Renal Vascular Disease

Renal vascular disease, also known as renal artery stenosis, is a form of arterial disease. The renal artery delivers blood to the kidneys, the organ responsible for filtering waste from the body.

Like other arteries, the renal arteries can become obstructed with a build-up of plaque, which causes decreased blood flow to the kidneys. When this happens, the kidney reacts to this lower blood flow as if the body's overall blood pressure is low and responds by releasing an enzyme called renin into the bloodstream.

Renin causes smaller vessels to constrict and the body to retain sodium, which is normally lost in urine. These events cause blood pressure to rise, resulting in hypertension (high blood pressure). As these blockages worsen, the kidney may have difficulty in clearing the body's waste products and kidney failure can occur.

Causes of Renal Vascular Disease

The most common cause of renal artery blockages is arteriosclerosis (the thickening and hardening of artery walls) with cholesterol and plaque build-up. This is similar to what is seen in the coronary arteries of the heart, the carotid arteries to the brain and the leg vessels. Men are affected with this condition twice as often as women, with 55 the average age at diagnosis. Other causes of renal vascular disease include:

  • Fibromuscular dysplasia (FMD), an abnormal growth on the inside of the renal artery that typically affects middle-aged women, but has been found in men and people of all ages.
  • Renal artery aneurysms (abnormal bulging of a part of the renal artery) can often twist or compress a nearby renal artery, causing it to become narrowed.

Symptoms

Symptoms of renal artery disease include:

High blood pressure that is difficult to treat with medicines, especially in women under age 45.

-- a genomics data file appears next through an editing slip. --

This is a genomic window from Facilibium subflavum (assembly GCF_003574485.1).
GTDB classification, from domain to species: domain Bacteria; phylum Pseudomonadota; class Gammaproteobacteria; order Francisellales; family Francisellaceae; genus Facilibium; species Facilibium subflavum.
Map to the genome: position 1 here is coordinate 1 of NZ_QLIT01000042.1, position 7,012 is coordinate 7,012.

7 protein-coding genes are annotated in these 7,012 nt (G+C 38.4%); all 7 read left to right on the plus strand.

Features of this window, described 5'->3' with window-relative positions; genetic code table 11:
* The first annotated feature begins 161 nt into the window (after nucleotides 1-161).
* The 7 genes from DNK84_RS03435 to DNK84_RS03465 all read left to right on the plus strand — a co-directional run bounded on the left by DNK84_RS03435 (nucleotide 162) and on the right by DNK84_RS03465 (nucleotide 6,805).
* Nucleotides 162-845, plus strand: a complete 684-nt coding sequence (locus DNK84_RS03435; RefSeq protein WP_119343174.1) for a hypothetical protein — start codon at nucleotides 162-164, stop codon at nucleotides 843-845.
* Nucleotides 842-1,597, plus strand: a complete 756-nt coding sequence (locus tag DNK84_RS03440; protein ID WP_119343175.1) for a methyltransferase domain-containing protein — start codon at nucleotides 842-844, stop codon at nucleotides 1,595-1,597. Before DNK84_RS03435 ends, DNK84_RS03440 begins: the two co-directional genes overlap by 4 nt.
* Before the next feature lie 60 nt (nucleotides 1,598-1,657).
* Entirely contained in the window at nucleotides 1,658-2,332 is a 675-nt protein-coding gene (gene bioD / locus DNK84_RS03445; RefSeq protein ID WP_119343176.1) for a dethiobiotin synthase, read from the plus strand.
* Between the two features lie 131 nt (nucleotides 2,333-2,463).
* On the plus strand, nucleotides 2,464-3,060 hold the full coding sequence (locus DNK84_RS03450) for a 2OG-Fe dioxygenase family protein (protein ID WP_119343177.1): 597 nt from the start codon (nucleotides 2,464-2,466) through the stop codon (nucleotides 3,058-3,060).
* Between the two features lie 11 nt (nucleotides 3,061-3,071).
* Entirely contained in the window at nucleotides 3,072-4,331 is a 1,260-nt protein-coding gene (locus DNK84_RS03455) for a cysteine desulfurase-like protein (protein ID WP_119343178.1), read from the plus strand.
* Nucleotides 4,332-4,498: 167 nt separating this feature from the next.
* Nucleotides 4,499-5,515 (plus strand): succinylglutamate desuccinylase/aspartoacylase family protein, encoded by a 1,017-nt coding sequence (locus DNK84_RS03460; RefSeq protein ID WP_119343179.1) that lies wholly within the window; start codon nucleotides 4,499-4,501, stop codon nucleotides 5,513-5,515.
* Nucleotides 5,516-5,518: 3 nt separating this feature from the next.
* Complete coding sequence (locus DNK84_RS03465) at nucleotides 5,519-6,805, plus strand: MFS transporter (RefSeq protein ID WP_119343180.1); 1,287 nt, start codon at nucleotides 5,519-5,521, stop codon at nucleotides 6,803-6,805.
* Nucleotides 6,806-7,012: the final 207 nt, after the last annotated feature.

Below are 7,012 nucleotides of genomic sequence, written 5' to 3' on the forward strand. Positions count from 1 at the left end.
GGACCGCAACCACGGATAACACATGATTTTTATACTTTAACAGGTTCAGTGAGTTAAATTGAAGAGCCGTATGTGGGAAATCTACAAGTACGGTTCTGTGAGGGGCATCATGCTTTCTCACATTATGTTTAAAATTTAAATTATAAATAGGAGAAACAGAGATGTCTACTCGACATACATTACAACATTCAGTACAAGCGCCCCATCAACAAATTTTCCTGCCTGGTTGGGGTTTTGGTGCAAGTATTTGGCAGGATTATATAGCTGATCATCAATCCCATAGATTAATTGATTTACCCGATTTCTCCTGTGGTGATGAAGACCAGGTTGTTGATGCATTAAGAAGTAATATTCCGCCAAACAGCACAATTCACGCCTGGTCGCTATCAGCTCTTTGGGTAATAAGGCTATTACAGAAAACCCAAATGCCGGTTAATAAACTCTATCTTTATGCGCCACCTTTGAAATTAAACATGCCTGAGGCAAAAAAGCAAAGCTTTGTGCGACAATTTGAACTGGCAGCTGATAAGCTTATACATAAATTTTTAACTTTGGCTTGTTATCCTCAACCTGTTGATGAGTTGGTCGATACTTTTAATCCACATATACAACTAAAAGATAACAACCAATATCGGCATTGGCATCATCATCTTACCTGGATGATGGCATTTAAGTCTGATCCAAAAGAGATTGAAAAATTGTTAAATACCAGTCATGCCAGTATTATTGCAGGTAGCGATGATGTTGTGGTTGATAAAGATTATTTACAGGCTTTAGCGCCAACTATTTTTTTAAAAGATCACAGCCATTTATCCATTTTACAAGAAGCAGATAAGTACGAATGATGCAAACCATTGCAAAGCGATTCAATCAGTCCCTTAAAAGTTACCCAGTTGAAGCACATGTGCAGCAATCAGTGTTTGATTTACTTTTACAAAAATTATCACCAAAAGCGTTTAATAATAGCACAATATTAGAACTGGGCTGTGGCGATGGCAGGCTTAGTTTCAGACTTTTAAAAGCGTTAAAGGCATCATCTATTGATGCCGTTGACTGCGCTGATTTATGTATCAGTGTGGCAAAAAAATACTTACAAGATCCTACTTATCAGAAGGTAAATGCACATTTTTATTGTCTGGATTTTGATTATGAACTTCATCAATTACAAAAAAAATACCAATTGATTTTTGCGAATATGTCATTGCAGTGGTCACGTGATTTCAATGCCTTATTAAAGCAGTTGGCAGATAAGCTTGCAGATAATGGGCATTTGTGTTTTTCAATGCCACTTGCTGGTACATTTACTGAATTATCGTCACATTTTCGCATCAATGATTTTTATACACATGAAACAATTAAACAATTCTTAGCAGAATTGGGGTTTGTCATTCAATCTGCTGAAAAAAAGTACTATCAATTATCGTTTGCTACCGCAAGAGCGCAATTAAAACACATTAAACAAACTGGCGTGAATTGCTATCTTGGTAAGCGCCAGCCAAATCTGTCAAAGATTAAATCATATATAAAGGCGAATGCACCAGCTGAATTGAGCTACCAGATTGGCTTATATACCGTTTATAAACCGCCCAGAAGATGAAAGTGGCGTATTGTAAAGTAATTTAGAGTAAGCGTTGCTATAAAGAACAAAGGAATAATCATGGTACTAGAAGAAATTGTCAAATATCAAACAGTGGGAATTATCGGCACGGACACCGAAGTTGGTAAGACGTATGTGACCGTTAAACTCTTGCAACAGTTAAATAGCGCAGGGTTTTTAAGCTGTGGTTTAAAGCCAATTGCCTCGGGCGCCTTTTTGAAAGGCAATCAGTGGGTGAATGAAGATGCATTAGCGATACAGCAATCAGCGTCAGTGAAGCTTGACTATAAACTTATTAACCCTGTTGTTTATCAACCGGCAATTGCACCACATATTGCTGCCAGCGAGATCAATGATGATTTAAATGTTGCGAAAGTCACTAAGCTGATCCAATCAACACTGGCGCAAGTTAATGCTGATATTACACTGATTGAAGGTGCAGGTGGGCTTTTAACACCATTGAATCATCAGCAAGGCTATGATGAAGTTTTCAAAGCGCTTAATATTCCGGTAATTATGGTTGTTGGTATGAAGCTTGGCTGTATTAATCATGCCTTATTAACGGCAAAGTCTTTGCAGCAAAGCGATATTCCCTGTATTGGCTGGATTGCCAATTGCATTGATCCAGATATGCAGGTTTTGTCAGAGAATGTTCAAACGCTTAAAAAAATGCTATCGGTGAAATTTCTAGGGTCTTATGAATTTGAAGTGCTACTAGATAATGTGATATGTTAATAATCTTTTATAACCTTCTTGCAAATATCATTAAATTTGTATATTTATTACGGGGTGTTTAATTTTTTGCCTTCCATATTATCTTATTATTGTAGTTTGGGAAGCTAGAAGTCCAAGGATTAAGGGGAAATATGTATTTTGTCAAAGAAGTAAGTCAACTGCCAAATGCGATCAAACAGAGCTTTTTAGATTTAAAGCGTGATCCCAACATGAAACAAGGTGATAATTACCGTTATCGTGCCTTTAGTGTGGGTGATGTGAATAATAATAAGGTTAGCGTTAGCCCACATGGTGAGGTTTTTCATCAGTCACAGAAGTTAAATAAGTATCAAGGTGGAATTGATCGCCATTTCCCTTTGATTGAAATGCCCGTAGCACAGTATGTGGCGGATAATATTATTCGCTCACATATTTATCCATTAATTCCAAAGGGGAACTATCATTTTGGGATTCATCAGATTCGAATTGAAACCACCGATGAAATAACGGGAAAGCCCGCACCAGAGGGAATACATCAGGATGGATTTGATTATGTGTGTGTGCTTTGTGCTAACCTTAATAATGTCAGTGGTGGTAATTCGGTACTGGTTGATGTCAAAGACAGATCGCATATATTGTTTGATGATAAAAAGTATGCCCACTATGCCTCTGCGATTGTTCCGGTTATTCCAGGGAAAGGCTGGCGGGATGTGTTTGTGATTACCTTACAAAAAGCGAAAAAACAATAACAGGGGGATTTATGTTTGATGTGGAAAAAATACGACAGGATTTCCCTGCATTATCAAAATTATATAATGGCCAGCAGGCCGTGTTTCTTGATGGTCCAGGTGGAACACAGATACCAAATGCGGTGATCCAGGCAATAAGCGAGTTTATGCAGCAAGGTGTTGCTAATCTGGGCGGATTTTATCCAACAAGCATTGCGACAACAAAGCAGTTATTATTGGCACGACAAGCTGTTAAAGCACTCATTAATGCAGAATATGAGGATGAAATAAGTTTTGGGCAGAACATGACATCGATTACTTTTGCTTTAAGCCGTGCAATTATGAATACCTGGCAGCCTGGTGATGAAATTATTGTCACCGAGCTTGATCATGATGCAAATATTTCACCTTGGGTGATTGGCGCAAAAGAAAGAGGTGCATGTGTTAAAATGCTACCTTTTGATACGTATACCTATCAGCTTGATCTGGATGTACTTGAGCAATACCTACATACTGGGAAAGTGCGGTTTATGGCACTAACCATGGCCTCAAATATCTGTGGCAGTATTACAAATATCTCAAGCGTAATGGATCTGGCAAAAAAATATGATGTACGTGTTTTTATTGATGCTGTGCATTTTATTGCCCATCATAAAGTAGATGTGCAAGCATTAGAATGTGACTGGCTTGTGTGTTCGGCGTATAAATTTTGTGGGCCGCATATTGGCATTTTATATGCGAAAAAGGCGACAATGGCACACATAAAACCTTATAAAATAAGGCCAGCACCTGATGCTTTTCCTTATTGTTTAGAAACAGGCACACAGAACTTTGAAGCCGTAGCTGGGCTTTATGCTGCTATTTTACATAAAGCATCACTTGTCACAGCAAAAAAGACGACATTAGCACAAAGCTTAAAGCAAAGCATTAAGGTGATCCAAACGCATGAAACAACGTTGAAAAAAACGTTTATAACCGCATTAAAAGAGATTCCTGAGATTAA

Worsening of the kidney's function to clear the body's waste products, determined by blood samples, especially when high blood pressure medicines are needed, in particular ACE inhibitors like lisinopril.

Unusual nosebleeds, ringing in the ears (tinitus) and headaches early in the morning involving the back of the head — if hypertension is severe. If untreated, high blood pressure caused by the kidneys, or renovascular hypertension, may lead to a number of serious cardiovascular and kidney problems, including:

  • Thickening of the heart muscle (hypertrophy)
  • Worsening of arteriosclerosis of all the body's arteries
  • Renal failure requiring dialysis

Diagnosis

Diagnosis is typically made through an abdominal ultrasound scan or direct imaging of the artery. Imaging tests include CT scan, magnetic resonance angiography (MRA) or an arteriography, which can be used to determine the location and the extent of the arterial stenosis.

Treatment Options

Surgical Options

Endarterectomy: Involves the surgical removal of plaque build-up on the inner lining of the artery.

Bypass Grafting: Redirects blood flow around an area of blockage. The procedure creates an alternate channel for blood flow, bypassing an obstructed or damaged vessel. The graft may come from a healthy section of the patient's own vein, or from a synthetic material such as Dacron™.

In the case of aneurysms, the aneurysmal vessel may need to be removed through surgery and the affected artery repaired. In rare cases, the artery cannot be repaired and the kidney may need to be removed.

Endovascular Options

Angioplasty and Stenting: A catheter with a small balloon at the end is inserted through an artery in the groin and guided to the narrowed segment of the artery. When the catheter reaches the blockage, the balloon is inflated to widen the narrowed artery (known as balloon angioplasty).

In some cases, it may be necessary to place a stent (a wire-mesh tube that expands to hold the artery open). The stent is left permanently in the artery to provide a reinforced channel for blood flow.

Renal Vascular Disease Treatment at the University of Michigan

The University of Michigan has been a leader in the treatment of renal vascular disease since the 1960s. This breadth of experience has led the U-M Frankel Cardiovascular Center to become an internationally recognized referral center for the care of this complex condition, attracting patients from all over the globe.

Treatment is focused around a multidisciplinary approach and includes specialists from nephrology, interventional radiology, intensive care and vascular surgery. This means multiple specialists can be seen in a single visit and treatment strategies are a coordinated effort between every physician involved in the patient’s care.

Make an Appointment

To make an appointment call the University of Michigan Frankel Cardiovascular Center toll-free at 888-287-1082 or email us at CVCCallCtr@med.umich.edu. Visit our Make an Appointment page for more information about what to expect when you call us.